• The interviewer may be interested in details about the context
  • He may want to check whether this was your effort or more sort of a team effort.
  • “Have you faced any difficulties while implementing your solution?”- Typically an interviewer would like you to tell him how you’ve overcome those difficulties.
  • Your interviewer will check how real your story is. You should be ready to provide even more granular actions, key milestones and a breakdown of potential effects.

3) Now work on 3-6 backup stories. During your interviews, you can then use these stories or adapt these stories to the additional questions your interviewer asks you.

You may be interested, why you need to prepare several stories for each question? At the end of the day, it's not that easy to come up with all of these stories. I've answered here:

4) Next step is talking to consultants. I recommend doing a couple of mock interviews, both case+fit. You can connect with consultants via friends, company events or even LinkedIn. Consultants are entirely opened to share their experiences, but the biggest problem will be the lack of time. Sometimes you’ll need to send a kind reminder to your request, but it pays off.

As for the cases - Partners and Directors have their own favorite cases and may even want you to lead the case. The key difference:

  1. You ask clarifying questions in the beginning and make a structure
  2. You lead the case through the structure you've prepared a) asking questions and trying to identify the root-cause of the problem in the branch of your structure b) making a transition to the next branch c) proactively calculating the data and making data-driven conclusion from the data they give you d) Making a conclusion when they ask you to finish a case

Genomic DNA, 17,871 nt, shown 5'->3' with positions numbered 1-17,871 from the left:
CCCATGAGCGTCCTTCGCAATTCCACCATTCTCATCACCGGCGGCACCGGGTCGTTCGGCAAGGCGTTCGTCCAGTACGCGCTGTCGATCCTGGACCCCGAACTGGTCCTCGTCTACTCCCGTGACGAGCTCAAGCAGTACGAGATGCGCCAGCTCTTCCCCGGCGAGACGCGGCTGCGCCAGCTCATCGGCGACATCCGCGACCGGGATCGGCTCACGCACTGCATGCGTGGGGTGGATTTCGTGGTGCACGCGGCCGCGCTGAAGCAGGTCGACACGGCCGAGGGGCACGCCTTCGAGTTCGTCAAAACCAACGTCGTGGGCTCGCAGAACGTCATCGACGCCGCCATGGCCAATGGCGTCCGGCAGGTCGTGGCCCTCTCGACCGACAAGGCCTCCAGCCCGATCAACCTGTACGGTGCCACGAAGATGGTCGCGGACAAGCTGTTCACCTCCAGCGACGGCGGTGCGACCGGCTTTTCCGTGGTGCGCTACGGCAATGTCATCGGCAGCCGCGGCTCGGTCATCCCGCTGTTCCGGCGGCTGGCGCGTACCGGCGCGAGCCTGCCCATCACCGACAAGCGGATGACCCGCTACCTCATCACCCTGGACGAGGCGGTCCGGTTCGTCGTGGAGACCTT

It may seem to you that these 2 types of cases are different, however, the interviewer-led type is just a simplified version of the interviewee-led case. My advice is to always prepare in the interviewee-led format so that you could solve both easily.


An (Jack)
antwortete am 13. Mai 2018
Google Strategy Manager | Ex- BCG Consultant | References Available
Coaching mit An (Jack) vereinbaren

100% Empfehlungsrate

26 Meetings

101 Q&A Upvotes

219 USD / Coaching


When I interviewed to enter BCG - there was still case interviews but with some more senior folks. So whilst fit will become increasingly important in the later rounds as the previous commentors mentioned, I think you should still prepare for case interviews.

I would be try a few more tricky case questions with experienced consultants - I remember getting a case about helping a remote community think through how choose between investing in a school or a fishing jetty - which specifically required you to debate the goals of the community, select one, and then rank the 2 options on potential criteria against the goal.

Good luck!

Anonym C antwortete am 16. Apr 2018

So now I get the feel that they're is a higher emphasis on the fit, and more complex cases that mostly test fluidity and ability to analyze detailed cases ?

I understand that a huge part of my efforts, at this stage, would be on the fit part?

Verwandte BootCamp-Artikel

Getting Up to Speed

In order to repeatedly demonstrate prerequisite skills under the pressure of a real case interview, you need to learn the basics and practice cases.